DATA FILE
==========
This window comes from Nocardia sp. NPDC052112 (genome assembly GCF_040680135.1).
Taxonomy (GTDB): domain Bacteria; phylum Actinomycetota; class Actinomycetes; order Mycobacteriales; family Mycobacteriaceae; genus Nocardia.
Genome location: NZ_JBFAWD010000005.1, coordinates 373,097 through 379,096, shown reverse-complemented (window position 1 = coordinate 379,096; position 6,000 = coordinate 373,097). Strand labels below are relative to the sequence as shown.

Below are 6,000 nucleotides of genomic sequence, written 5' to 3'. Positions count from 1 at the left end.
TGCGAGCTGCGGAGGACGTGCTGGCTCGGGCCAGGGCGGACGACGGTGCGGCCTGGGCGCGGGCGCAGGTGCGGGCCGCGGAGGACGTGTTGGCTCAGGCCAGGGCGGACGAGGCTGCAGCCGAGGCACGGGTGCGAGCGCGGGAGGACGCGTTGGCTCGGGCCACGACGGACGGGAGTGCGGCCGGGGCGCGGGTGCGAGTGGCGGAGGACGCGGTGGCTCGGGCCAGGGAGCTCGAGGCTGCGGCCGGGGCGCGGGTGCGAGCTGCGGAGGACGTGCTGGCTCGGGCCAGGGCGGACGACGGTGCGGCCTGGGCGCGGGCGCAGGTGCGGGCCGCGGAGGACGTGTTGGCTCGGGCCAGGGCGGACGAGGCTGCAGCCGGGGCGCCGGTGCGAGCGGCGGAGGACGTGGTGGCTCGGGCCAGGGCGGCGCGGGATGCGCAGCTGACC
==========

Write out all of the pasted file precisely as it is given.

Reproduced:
This window comes from Nocardia sp. NPDC052112 (genome assembly GCF_040680135.1).
Taxonomy (GTDB): domain Bacteria; phylum Actinomycetota; class Actinomycetes; order Mycobacteriales; family Mycobacteriaceae; genus Nocardia.
Genome location: NZ_JBFAWD010000005.1, coordinates 373,097 through 379,096, shown reverse-complemented (window position 1 = coordinate 379,096; position 6,000 = coordinate 373,097). Strand labels below are relative to the sequence as shown.

Below are 6,000 nucleotides of genomic sequence, written 5' to 3'. Positions count from 1 at the left end.
TGCGAGCTGCGGAGGACGTGCTGGCTCGGGCCAGGGCGGACGACGGTGCGGCCTGGGCGCGGGCGCAGGTGCGGGCCGCGGAGGACGTGTTGGCTCAGGCCAGGGCGGACGAGGCTGCAGCCGAGGCACGGGTGCGAGCGCGGGAGGACGCGTTGGCTCGGGCCACGACGGACGGGAGTGCGGCCGGGGCGCGGGTGCGAGTGGCGGAGGACGCGGTGGCTCGGGCCAGGGAGCTCGAGGCTGCGGCCGGGGCGCGGGTGCGAGCTGCGGAGGACGTGCTGGCTCGGGCCAGGGCGGACGACGGTGCGGCCTGGGCGCGGGCGCAGGTGCGGGCCGCGGAGGACGTGTTGGCTCGGGCCAGGGCGGACGAGGCTGCAGCCGGGGCGCCGGTGCGAGCGGCGGAGGACGTGGTGGCTCGGGCCAGGGCGGCGCGGGATGCGCAGCTGACC